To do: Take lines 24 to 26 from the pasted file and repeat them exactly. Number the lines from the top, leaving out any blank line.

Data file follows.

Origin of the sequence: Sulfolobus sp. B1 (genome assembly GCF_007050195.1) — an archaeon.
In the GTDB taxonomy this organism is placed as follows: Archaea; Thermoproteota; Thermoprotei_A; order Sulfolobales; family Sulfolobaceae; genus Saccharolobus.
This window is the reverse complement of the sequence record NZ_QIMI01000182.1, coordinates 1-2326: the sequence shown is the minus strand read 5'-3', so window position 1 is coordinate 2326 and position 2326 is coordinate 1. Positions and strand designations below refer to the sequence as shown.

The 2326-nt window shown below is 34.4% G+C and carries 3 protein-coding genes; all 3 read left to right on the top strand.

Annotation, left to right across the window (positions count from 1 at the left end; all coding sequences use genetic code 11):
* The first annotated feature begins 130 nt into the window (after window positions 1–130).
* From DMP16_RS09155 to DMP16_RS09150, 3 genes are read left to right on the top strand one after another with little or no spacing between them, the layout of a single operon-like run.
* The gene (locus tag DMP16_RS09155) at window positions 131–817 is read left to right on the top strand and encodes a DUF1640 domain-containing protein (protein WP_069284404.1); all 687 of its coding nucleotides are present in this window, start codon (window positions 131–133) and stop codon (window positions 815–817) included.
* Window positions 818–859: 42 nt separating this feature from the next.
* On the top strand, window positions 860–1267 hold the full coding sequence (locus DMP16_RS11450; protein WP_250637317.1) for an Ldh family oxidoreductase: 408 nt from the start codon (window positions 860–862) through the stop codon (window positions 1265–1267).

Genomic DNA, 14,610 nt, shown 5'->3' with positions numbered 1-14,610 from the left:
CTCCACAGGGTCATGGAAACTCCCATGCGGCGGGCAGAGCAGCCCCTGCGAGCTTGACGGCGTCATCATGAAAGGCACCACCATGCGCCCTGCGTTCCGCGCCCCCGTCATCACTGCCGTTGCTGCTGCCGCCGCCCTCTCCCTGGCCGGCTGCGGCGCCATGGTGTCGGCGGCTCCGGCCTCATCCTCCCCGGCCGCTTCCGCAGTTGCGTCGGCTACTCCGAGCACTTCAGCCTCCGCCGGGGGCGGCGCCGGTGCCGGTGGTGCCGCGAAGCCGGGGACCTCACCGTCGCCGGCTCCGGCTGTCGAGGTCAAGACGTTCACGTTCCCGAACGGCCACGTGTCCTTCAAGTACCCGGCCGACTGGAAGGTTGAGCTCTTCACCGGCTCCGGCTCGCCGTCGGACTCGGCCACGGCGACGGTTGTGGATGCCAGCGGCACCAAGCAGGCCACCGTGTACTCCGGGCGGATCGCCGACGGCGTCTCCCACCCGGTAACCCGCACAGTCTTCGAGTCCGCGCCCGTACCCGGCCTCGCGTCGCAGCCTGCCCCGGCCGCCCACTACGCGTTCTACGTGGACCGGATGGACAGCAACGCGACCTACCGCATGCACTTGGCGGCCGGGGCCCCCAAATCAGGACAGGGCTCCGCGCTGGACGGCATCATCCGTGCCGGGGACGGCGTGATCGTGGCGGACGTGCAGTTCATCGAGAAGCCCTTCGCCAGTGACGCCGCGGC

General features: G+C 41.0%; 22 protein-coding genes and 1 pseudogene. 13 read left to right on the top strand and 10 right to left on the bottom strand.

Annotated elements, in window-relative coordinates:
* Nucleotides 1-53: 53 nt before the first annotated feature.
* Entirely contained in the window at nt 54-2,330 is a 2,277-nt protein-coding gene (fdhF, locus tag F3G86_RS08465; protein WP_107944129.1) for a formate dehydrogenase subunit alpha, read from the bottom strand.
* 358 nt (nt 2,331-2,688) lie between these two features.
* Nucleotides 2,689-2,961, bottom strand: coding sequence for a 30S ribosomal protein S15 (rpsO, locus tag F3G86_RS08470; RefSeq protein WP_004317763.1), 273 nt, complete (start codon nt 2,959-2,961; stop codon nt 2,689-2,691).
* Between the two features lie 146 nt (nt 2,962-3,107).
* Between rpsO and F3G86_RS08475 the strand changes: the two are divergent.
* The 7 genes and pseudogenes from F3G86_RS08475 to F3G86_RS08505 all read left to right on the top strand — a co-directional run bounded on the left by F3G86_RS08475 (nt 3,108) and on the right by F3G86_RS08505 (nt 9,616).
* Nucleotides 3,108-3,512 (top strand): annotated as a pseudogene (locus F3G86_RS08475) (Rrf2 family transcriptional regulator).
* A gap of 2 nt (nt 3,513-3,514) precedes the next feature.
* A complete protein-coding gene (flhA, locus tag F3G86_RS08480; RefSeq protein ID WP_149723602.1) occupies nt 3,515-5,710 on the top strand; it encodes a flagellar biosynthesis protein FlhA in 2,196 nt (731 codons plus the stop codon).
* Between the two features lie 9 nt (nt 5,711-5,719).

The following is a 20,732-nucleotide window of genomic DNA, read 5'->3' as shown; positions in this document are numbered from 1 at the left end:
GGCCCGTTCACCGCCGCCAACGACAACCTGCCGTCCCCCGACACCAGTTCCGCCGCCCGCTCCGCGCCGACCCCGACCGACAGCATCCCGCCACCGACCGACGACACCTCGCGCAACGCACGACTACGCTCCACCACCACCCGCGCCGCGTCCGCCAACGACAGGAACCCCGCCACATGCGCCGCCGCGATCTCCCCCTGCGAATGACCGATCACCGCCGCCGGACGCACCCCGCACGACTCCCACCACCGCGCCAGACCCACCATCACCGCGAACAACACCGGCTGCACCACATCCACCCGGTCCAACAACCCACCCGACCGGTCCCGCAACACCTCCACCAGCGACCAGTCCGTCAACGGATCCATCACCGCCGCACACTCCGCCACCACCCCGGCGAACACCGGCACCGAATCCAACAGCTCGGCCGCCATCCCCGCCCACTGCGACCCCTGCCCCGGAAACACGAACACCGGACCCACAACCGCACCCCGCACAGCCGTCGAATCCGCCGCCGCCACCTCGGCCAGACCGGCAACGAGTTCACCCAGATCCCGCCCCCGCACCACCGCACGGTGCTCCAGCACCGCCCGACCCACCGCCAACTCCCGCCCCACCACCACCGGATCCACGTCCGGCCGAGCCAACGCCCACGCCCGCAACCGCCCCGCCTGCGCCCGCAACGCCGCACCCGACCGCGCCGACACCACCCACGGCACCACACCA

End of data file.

* A complete protein-coding gene (flhA, locus tag F3G86_RS08480; RefSeq protein ID WP_149723602.1) occupies nt 3,515-5,710 on the top strand; it encodes a flagellar biosynthesis protein FlhA in 2,196 nt (731 codons plus the stop codon).
* Between the two features lie 9 nt (nt 5,711-5,719).

The following is a 20,732-nucleotide window of genomic DNA, read 5'->3' as shown; positions in this document are numbered from 1 at the left end: